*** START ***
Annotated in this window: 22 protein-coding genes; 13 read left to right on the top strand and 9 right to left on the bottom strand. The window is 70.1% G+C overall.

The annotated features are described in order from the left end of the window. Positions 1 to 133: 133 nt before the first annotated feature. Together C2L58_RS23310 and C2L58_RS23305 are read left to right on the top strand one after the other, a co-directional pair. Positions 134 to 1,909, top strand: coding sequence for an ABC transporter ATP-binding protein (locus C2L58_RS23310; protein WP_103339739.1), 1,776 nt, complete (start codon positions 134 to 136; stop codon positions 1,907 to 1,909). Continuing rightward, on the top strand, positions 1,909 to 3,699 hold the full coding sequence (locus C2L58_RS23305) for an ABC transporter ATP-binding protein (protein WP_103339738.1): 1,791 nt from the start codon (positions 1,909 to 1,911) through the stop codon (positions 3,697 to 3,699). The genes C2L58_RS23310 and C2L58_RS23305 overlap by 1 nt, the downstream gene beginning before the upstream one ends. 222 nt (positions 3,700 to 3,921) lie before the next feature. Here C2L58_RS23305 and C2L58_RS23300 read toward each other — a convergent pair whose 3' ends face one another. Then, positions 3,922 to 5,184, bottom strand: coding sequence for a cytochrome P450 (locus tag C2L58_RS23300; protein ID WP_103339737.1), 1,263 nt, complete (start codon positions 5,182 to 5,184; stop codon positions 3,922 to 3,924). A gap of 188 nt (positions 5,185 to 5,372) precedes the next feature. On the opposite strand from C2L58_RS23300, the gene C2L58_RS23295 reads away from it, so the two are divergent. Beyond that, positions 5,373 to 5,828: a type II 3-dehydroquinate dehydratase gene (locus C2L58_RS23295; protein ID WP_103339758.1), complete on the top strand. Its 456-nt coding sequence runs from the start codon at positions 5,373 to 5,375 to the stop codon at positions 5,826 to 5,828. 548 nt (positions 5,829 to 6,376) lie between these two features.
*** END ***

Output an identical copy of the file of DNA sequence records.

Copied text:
Annotated in this window: 22 protein-coding genes; 13 read left to right on the top strand and 9 right to left on the bottom strand. The window is 70.1% G+C overall.

The annotated features are described in order from the left end of the window. Positions 1 to 133: 133 nt before the first annotated feature. Together C2L58_RS23310 and C2L58_RS23305 are read left to right on the top strand one after the other, a co-directional pair. Positions 134 to 1,909, top strand: coding sequence for an ABC transporter ATP-binding protein (locus C2L58_RS23310; protein WP_103339739.1), 1,776 nt, complete (start codon positions 134 to 136; stop codon positions 1,907 to 1,909). Continuing rightward, on the top strand, positions 1,909 to 3,699 hold the full coding sequence (locus C2L58_RS23305) for an ABC transporter ATP-binding protein (protein WP_103339738.1): 1,791 nt from the start codon (positions 1,909 to 1,911) through the stop codon (positions 3,697 to 3,699). The genes C2L58_RS23310 and C2L58_RS23305 overlap by 1 nt, the downstream gene beginning before the upstream one ends. 222 nt (positions 3,700 to 3,921) lie before the next feature. Here C2L58_RS23305 and C2L58_RS23300 read toward each other — a convergent pair whose 3' ends face one another. Then, positions 3,922 to 5,184, bottom strand: coding sequence for a cytochrome P450 (locus tag C2L58_RS23300; protein ID WP_103339737.1), 1,263 nt, complete (start codon positions 5,182 to 5,184; stop codon positions 3,922 to 3,924). A gap of 188 nt (positions 5,185 to 5,372) precedes the next feature. On the opposite strand from C2L58_RS23300, the gene C2L58_RS23295 reads away from it, so the two are divergent. Beyond that, positions 5,373 to 5,828: a type II 3-dehydroquinate dehydratase gene (locus C2L58_RS23295; protein ID WP_103339758.1), complete on the top strand. Its 456-nt coding sequence runs from the start codon at positions 5,373 to 5,375 to the stop codon at positions 5,826 to 5,828. 548 nt (positions 5,829 to 6,376) lie between these two features.